Very interesting point, I had never before considered the impact on everything outside of power generation and gasoline/diesel coming from the oil. I know all that stuff is made from it as I have started working in the petrochemical industry. That really is throwing a big problem into cutting our use. Can you imagine not having anything that is made of plastic! I wonder if the oil could be used to produce more of the plastic products and less of gasoline if that is what is desired in the future.
It’s worth noting that there are a number of conservation, if not renewable, technologies that are starting to look interesting. For example, my company makes Micro-Combined Heat and Power systems for the home. These systems run on natural gas, and provide 80% of the benefits of solar power at about 20% the cost.
Also, nuclear power can be renewable, or nearly so, if managed properly. We use only a very small fraction of the fuel that is available in a traditional cycle, but breeder reactors and the like can actually make more fuel than they use. This is accomplished through the transmutation of non-fissile uranium to fissile plutonium. This is a resource that if managed properly could go far to reduce our dependence on oil.
Great article Nickel. Another thing to consider is that so many PRODUCTS come from oil, not just energy. Nylon, PVC pipe, plastics, adhesives, coatings, the list goes on and on.
This sort of stuff just serves to get renewable enrgy a bad name. There is so much confusion of units (why use cubic miles of oil when everythting else is metric) and Megawatts per year is a meaningless unit that the whole article is cast into doubt.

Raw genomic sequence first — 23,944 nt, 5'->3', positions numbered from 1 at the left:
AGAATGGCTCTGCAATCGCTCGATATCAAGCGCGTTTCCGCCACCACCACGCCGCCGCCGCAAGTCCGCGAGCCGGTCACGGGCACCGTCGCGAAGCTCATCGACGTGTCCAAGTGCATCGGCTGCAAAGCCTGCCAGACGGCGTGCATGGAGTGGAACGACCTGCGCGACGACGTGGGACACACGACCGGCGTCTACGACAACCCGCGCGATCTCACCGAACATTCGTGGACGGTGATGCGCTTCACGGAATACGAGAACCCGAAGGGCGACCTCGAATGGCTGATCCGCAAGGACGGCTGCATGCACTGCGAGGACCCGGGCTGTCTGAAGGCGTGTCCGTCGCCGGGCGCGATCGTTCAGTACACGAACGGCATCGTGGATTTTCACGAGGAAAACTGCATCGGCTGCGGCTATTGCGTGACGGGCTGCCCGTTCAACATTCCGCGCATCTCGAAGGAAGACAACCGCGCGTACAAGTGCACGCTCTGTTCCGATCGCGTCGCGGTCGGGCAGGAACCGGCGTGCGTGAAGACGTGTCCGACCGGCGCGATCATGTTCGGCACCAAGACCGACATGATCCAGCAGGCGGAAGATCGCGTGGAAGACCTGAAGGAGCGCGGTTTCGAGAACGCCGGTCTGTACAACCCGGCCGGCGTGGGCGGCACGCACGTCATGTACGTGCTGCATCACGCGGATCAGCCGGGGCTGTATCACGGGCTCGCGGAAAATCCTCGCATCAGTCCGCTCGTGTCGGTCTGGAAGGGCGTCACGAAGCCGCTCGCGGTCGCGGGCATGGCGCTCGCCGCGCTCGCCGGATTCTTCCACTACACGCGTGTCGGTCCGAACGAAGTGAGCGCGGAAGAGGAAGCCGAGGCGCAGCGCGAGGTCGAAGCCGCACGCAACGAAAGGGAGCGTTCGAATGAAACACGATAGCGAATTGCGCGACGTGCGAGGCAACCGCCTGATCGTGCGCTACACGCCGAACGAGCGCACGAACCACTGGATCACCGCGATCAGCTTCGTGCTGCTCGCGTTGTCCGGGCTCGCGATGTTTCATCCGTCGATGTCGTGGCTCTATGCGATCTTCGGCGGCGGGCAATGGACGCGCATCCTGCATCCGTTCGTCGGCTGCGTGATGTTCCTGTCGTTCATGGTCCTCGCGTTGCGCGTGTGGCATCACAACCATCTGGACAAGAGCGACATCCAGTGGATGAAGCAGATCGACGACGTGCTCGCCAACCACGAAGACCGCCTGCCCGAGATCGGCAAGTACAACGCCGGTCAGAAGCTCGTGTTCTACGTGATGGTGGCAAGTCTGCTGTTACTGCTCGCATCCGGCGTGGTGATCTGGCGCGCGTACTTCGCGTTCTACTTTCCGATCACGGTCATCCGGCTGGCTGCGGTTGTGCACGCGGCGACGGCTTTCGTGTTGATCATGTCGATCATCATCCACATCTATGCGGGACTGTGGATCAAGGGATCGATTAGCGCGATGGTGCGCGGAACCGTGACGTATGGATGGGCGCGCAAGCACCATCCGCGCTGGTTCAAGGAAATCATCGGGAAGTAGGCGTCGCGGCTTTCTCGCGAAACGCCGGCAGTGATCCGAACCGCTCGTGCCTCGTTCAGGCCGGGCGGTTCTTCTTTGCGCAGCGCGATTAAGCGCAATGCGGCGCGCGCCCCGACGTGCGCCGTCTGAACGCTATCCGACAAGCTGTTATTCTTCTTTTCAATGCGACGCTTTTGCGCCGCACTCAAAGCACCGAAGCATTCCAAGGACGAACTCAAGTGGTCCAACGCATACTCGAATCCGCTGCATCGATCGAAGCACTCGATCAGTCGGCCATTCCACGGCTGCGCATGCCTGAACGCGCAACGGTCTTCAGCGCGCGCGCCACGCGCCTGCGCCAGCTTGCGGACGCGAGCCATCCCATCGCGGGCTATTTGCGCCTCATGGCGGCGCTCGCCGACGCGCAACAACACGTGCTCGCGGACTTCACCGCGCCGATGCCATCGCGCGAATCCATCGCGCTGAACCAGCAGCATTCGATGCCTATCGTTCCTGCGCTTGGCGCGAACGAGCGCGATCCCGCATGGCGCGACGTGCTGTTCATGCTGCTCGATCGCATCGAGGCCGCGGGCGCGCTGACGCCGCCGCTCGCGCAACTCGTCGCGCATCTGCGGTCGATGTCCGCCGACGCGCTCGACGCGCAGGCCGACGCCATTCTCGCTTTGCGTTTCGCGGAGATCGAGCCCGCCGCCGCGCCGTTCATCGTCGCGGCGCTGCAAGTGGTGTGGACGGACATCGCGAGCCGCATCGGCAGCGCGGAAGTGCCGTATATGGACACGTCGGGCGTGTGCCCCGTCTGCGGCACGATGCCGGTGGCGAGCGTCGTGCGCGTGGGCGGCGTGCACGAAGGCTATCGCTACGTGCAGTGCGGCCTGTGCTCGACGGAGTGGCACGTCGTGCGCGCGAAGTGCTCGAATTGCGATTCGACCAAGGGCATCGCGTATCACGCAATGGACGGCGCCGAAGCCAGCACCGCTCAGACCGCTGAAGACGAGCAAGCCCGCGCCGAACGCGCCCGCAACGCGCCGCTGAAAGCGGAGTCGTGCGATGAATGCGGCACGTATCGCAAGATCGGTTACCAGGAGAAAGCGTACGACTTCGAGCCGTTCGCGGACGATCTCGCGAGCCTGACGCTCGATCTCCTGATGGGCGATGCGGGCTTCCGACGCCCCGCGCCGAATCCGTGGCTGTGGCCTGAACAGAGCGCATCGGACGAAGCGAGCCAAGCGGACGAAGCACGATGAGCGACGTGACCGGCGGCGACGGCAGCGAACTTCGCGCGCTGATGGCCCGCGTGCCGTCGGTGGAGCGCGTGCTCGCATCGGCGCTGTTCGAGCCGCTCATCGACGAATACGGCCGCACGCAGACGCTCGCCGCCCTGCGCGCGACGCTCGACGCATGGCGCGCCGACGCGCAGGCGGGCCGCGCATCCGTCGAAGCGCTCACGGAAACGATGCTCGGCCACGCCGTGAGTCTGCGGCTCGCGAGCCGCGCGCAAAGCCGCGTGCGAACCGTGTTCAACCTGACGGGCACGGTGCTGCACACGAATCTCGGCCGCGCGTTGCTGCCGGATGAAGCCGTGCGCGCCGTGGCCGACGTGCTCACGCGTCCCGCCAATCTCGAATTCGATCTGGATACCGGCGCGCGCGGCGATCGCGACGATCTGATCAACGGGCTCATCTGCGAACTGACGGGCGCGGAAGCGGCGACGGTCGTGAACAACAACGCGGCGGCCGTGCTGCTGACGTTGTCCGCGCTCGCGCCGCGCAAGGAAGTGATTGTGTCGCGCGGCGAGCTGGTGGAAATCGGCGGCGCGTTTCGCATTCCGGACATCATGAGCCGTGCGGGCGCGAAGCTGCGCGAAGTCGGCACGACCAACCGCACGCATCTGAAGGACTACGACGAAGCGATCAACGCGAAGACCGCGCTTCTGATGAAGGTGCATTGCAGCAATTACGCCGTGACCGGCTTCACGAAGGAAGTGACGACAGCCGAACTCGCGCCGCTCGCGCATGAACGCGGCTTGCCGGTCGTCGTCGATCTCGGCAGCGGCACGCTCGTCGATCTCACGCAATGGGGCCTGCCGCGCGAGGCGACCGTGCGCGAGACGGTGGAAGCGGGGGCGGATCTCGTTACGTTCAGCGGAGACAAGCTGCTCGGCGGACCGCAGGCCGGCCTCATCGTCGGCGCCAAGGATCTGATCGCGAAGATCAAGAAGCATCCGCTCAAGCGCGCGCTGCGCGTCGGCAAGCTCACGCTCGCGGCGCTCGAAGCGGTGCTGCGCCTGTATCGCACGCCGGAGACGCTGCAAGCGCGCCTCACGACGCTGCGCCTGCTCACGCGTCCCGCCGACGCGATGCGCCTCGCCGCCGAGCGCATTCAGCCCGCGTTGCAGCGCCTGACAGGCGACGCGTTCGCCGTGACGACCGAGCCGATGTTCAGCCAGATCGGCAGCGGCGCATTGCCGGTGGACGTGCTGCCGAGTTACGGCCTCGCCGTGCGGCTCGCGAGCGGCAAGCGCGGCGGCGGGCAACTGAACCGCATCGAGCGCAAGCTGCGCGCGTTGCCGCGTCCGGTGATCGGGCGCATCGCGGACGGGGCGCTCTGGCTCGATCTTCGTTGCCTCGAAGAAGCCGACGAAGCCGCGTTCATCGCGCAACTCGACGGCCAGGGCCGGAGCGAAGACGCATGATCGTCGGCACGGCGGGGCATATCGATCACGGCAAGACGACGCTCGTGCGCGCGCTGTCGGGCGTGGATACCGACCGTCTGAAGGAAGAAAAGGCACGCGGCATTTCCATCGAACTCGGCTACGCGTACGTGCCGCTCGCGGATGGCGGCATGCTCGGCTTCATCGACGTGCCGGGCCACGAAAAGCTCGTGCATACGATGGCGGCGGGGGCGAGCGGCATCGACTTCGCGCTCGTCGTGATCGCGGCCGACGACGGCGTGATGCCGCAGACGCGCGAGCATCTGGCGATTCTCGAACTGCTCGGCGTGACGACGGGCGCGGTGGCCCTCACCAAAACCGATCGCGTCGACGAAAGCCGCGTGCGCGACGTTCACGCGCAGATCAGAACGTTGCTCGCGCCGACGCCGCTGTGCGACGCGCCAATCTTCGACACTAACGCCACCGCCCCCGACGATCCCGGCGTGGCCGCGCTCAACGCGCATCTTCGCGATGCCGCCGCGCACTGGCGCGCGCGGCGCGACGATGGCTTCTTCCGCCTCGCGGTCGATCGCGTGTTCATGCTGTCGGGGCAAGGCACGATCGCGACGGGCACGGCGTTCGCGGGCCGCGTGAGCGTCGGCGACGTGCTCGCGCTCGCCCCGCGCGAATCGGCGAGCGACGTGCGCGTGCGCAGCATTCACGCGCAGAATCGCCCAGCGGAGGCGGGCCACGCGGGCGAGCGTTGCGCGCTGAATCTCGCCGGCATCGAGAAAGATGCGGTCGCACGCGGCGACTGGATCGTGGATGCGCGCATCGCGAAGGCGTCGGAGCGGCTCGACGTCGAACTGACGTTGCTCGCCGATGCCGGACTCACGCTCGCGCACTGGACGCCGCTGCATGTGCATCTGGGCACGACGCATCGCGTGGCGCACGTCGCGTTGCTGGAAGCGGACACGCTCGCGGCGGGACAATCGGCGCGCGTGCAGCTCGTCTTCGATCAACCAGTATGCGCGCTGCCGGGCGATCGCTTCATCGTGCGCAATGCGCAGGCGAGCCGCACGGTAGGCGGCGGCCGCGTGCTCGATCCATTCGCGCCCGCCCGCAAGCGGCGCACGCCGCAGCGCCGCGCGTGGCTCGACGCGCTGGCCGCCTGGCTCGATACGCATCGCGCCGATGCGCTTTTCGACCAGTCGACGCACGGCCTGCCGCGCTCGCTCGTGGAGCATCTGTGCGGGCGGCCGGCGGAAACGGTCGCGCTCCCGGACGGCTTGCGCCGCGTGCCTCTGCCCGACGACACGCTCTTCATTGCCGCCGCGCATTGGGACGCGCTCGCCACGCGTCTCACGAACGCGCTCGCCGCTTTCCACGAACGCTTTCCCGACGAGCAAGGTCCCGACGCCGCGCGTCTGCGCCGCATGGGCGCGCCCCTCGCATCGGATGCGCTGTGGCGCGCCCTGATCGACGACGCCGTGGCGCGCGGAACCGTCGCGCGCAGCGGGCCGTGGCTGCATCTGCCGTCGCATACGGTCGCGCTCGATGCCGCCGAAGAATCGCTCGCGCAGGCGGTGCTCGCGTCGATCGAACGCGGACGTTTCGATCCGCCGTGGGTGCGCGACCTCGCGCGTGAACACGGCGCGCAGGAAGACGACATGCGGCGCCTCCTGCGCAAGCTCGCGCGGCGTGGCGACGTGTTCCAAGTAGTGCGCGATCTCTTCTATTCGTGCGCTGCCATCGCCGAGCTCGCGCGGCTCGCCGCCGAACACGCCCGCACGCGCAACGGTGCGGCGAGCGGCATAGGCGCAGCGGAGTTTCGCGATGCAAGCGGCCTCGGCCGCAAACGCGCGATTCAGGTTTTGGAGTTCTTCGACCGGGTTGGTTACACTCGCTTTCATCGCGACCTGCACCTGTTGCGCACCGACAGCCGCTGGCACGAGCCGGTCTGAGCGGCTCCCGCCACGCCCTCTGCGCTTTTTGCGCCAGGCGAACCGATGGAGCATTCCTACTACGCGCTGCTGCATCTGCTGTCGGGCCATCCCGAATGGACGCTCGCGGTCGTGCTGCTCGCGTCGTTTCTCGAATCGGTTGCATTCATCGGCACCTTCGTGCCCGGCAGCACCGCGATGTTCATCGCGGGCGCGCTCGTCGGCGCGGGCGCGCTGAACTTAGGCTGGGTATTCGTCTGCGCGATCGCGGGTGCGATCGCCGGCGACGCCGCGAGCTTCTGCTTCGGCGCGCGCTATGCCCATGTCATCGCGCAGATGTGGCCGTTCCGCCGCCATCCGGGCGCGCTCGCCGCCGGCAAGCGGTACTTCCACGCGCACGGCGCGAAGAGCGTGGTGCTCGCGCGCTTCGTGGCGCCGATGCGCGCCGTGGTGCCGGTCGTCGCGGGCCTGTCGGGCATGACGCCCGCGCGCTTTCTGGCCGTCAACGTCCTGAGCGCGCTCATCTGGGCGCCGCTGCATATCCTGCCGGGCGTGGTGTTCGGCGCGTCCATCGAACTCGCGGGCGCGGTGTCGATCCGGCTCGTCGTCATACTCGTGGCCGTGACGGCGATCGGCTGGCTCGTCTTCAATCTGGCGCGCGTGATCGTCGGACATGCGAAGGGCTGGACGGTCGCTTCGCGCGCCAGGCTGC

This is so overwhelming when you look at the ultimate big picture!
Some cities are trying their darnedest to go solar (e.g., San Francisco) and I think CA, as a state, is also contemplating/has installed solar panels in spots like the Mohave Desert. If we worked together as a country, and shared resources, imagine how much energy we could generate in our desert regions, the [windy] great plains, the great bays/lakes with their tidal currents…
One of the grandest sights for those coming into the Bay Area is coming over the Altamont Pass and seeing all those huge windmills. Awesome.
So, though we, personally, are generating all our own electricity through solar panels, we also recognize that’s really not the best plan of the future. What you describe is really what has to happen: a commitment to changing the big picture.
I’m a chronic recycler, but I know I should do more. Thanks for this post.
We’ve considered putting up solar panels on the house, but it’s a pretty expensive upfront cost. We did build a green-built home, though, so hopefully we’re chipping in somewhat.
You’ve put the worlds addiction to oil in great perspective here!
I work for a major oil company and I’ve never heard the expression CMO but it is a good unit!
Paul Roberts has a great book called the End of Oil. One interesting section talks about how the transition from gas to hydrogen technology could be completed for about $150 billion. A small fraction of what we already have “invested” in the Iraq war. (not being political, just another perspective).
We’ve done our part, or tried to, by replacing all bulbs with CFLs and trying to conserve wherever possible. I wish some of these other techologies were more cost-effective (solar paneling, etc. can be quite expensive). I imagine over time the technology will become cheaper and available to more and more people. Perhaps then we can begin to make a dent in that largest slice of the pie.